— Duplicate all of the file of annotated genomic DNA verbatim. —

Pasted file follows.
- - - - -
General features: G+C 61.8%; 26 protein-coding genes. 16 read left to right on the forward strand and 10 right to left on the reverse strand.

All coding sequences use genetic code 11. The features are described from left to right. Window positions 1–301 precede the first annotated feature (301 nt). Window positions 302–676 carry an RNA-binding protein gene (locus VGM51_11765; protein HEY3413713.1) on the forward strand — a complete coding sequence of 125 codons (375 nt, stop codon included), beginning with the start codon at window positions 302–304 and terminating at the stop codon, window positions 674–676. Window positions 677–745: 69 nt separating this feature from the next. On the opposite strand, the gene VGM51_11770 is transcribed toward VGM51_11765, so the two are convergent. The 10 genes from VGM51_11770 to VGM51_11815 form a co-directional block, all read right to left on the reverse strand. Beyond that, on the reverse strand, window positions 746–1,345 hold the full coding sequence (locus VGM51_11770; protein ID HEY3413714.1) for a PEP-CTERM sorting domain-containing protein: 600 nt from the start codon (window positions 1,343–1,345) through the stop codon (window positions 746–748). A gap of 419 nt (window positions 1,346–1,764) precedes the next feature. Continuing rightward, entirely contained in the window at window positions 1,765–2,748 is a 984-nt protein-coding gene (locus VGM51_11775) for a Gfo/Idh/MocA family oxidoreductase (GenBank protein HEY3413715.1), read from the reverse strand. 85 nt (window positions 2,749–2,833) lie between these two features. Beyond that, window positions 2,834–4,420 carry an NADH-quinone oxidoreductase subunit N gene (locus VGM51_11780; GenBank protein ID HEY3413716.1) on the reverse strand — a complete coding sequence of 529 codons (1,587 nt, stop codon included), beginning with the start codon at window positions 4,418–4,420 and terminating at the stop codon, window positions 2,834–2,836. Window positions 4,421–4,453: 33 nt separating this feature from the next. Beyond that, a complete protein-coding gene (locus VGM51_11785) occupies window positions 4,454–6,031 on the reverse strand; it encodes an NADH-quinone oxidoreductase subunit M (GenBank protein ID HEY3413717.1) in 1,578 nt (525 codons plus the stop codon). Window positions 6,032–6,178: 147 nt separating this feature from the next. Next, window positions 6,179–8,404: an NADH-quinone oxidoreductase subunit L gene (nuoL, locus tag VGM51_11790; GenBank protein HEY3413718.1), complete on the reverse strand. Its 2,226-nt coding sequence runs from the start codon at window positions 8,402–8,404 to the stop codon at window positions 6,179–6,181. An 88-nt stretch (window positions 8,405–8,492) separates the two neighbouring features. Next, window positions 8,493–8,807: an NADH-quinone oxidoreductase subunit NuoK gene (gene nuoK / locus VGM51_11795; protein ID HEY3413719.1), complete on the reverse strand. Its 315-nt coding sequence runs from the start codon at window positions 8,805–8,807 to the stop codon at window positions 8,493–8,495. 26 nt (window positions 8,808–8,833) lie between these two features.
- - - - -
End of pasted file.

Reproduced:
General features: G+C 61.8%; 26 protein-coding genes. 16 read left to right on the forward strand and 10 right to left on the reverse strand.

All coding sequences use genetic code 11. The features are described from left to right. Window positions 1–301 precede the first annotated feature (301 nt). Window positions 302–676 carry an RNA-binding protein gene (locus VGM51_11765; protein HEY3413713.1) on the forward strand — a complete coding sequence of 125 codons (375 nt, stop codon included), beginning with the start codon at window positions 302–304 and terminating at the stop codon, window positions 674–676. Window positions 677–745: 69 nt separating this feature from the next. On the opposite strand, the gene VGM51_11770 is transcribed toward VGM51_11765, so the two are convergent. The 10 genes from VGM51_11770 to VGM51_11815 form a co-directional block, all read right to left on the reverse strand. Beyond that, on the reverse strand, window positions 746–1,345 hold the full coding sequence (locus VGM51_11770; protein ID HEY3413714.1) for a PEP-CTERM sorting domain-containing protein: 600 nt from the start codon (window positions 1,343–1,345) through the stop codon (window positions 746–748). A gap of 419 nt (window positions 1,346–1,764) precedes the next feature. Continuing rightward, entirely contained in the window at window positions 1,765–2,748 is a 984-nt protein-coding gene (locus VGM51_11775) for a Gfo/Idh/MocA family oxidoreductase (GenBank protein HEY3413715.1), read from the reverse strand. 85 nt (window positions 2,749–2,833) lie between these two features. Beyond that, window positions 2,834–4,420 carry an NADH-quinone oxidoreductase subunit N gene (locus VGM51_11780; GenBank protein ID HEY3413716.1) on the reverse strand — a complete coding sequence of 529 codons (1,587 nt, stop codon included), beginning with the start codon at window positions 4,418–4,420 and terminating at the stop codon, window positions 2,834–2,836. Window positions 4,421–4,453: 33 nt separating this feature from the next. Beyond that, a complete protein-coding gene (locus VGM51_11785) occupies window positions 4,454–6,031 on the reverse strand; it encodes an NADH-quinone oxidoreductase subunit M (GenBank protein ID HEY3413717.1) in 1,578 nt (525 codons plus the stop codon). Window positions 6,032–6,178: 147 nt separating this feature from the next. Next, window positions 6,179–8,404: an NADH-quinone oxidoreductase subunit L gene (nuoL, locus tag VGM51_11790; GenBank protein HEY3413718.1), complete on the reverse strand. Its 2,226-nt coding sequence runs from the start codon at window positions 8,402–8,404 to the stop codon at window positions 6,179–6,181. An 88-nt stretch (window positions 8,405–8,492) separates the two neighbouring features. Next, window positions 8,493–8,807: an NADH-quinone oxidoreductase subunit NuoK gene (gene nuoK / locus VGM51_11795; protein ID HEY3413719.1), complete on the reverse strand. Its 315-nt coding sequence runs from the start codon at window positions 8,805–8,807 to the stop codon at window positions 8,493–8,495. 26 nt (window positions 8,808–8,833) lie between these two features.